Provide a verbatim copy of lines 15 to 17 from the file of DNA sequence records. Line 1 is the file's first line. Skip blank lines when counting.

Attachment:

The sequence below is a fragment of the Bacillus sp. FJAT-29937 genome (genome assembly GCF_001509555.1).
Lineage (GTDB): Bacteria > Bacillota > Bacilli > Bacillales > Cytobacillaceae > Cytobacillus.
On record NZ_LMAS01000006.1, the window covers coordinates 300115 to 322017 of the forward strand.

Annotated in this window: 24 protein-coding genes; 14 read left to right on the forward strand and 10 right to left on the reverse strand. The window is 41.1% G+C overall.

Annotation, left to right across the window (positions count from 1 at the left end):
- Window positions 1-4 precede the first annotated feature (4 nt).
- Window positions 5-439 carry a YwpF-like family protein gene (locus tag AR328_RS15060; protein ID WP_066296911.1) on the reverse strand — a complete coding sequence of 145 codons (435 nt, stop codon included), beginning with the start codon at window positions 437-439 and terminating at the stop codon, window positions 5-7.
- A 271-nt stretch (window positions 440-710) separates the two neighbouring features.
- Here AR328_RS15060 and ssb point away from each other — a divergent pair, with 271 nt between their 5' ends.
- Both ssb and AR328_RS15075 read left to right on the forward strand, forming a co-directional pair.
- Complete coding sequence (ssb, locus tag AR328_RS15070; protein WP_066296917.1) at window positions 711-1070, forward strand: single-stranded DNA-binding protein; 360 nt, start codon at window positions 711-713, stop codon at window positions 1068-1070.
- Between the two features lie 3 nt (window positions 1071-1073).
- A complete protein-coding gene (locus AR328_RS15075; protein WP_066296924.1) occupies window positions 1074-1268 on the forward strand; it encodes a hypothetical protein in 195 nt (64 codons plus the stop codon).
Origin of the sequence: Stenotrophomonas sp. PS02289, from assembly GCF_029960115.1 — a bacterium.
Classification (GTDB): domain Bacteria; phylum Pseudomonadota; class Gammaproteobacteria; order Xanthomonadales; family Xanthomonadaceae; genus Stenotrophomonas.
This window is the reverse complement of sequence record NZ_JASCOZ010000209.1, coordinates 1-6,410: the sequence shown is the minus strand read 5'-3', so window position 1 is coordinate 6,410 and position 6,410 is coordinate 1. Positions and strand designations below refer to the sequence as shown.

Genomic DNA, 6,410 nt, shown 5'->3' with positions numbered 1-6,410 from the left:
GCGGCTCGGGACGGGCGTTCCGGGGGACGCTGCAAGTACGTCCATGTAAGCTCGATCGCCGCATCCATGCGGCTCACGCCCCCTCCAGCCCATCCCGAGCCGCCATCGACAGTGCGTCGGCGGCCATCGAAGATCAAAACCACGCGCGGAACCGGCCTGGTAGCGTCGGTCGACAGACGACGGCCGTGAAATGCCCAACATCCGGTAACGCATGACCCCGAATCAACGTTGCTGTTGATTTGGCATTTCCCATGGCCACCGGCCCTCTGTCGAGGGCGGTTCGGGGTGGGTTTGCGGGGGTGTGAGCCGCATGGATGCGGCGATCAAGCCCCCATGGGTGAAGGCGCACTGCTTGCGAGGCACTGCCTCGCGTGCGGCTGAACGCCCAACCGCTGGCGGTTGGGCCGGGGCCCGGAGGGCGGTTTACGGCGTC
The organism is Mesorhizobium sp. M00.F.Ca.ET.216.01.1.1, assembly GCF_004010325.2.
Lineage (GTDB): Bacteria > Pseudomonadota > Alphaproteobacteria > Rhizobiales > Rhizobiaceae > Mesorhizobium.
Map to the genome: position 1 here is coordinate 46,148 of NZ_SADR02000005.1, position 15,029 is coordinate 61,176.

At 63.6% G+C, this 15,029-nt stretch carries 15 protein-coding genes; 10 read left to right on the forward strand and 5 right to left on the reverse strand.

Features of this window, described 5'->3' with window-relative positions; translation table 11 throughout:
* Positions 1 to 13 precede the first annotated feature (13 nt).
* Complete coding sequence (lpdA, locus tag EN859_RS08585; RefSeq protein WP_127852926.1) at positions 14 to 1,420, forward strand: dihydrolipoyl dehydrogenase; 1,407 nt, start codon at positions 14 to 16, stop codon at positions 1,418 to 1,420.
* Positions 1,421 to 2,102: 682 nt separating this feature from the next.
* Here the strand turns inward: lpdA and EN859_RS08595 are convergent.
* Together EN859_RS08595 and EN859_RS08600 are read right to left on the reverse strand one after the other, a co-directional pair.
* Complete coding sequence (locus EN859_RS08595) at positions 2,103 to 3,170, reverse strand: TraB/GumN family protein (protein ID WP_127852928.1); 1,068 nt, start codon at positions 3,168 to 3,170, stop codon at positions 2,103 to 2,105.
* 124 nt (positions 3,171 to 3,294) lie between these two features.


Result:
Classification (GTDB): domain Bacteria; phylum Pseudomonadota; class Gammaproteobacteria; order Xanthomonadales; family Xanthomonadaceae; genus Stenotrophomonas.
This window is the reverse complement of sequence record NZ_JASCOZ010000209.1, coordinates 1-6,410: the sequence shown is the minus strand read 5'-3', so window position 1 is coordinate 6,410 and position 6,410 is coordinate 1. Positions and strand designations below refer to the sequence as shown.

Genomic DNA, 6,410 nt, shown 5'->3' with positions numbered 1-6,410 from the left: